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Corporate Advertising is Killing Your Privacy

Corporate Advertising is Killing Your Privacy

Remember when having cameras on every corner spying on people was only science fiction? Thought the classic book 1984 was too farfetched?  Remember when Google was just a search engine and not a tool for surveillance and propaganda to control the masses?  Those were good times!  Now mass surveillance is real and it isn’t entertaining or fun anymore. In the past few years, American citizens have been gradually experiencing the loss of their privacy, sometimes in the name of safety, sometimes in the name of business. The fact is that every day we are getting more and more used to third parties snooping around our private life and we are doing less about it.

Expert international investigators from our Wymoo team have been warning and educating people for a long time about how important it is to protect privacy.  We see victims of serious crimes, everything from fraud, scams, kidnapping to homicide, that all result from a criminal using your information.  The simple fact is, if so much about you wasn’t on the internet or public records, you and your family would be much safer?  But then again, that wouldn’t be in the interest of corporations like Google and Facebook or the government.  There just isn’t any money or power in letting the people be free and live private lives.  So?  Unless people learn and stand up, things will only get worse.

There is more awareness about this issue since Edward Snowden revealed some of the NSA techniques and procedures. But a lot of that awareness is focused on the way governments are violating our civil rights. But what about the business side? What about advertisement and the companies that collect, store and control gigantic amounts of information for the sake of advertising?  Do you use Gmail or Google?  Google reads your emails and records your every move, every search, and stores that information forever.  It will also share that data or use that information against you if needed.  The more you post on Facebook, the more money Facebook makes by selling your information.

Advertising is one of the industries that has been able to evolve fast along with technology. Being able to communicate a message to masses through television and the early internet days was a milestone. But advertising every day becomes less of a mass communication act and more of a very specifically targeted strategy.   Recently, the New York Times reported about a company with tens of thousands of billboards across the United States that not only function as any regular billboard does (as a display of an ad) but that can also “see” and recognize the people who pass by. This kind of billboard has an integrated device that tracks people’s travel patterns and behaviors through their mobile phones. With the participation of other companies like AT&T, the billboard company can provide the advertisers with very detailed information, including whether people subsequently visit a store or not.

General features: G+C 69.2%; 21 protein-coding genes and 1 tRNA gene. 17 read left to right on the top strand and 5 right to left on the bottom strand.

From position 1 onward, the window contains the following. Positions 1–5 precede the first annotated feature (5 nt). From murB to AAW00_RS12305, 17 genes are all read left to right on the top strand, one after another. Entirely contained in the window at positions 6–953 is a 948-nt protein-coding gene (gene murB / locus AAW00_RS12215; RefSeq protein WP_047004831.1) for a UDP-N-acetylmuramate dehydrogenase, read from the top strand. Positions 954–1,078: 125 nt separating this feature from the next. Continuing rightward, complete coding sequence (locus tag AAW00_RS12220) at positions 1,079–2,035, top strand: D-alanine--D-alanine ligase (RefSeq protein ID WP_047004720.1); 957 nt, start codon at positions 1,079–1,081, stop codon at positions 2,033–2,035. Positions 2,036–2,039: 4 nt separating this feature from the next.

Every step of our internet usage is being tracked by the big internet companies. Privacy advocates around the world have been fighting over controlling what information should these companies store and for how long. There is a lot of information out there to inform people about ways to protect your privacy when using any online service or platform.  The internet of things is clearly being applied already to track consumers’ behavior, and when doing that our privacy is being violated. Every day our lives are more and more linked to the use of the internet. As the billboard company proves, even those who are not big fans of apps or social media are unwillingly being subject to mass surveillance.

The worst part is that the line between privacy, security and business is every day blurrier. Finding a solution at this point is not easy for anyone; not for individuals and privacy advocates who are trying to stay away of mass surveillance, not even for the government who is trying to gain back the power of information that the big advertising companies have in their hands now.

The eyes of the world are currently all over the Apple fight against the U.S. government, mainly because this will set a precedent over privacy protection around the world. Although Apple is not innocent (they do store a lot of information and use it for advertising too), the risks of Apple making the key to unencrypt any iPhone and handing it over to the government are worse than the benefits in our overall security. Unless people fight back, privacy will unfortunately continue to be the loser.

C. Wright
© 2016 Wymoo International
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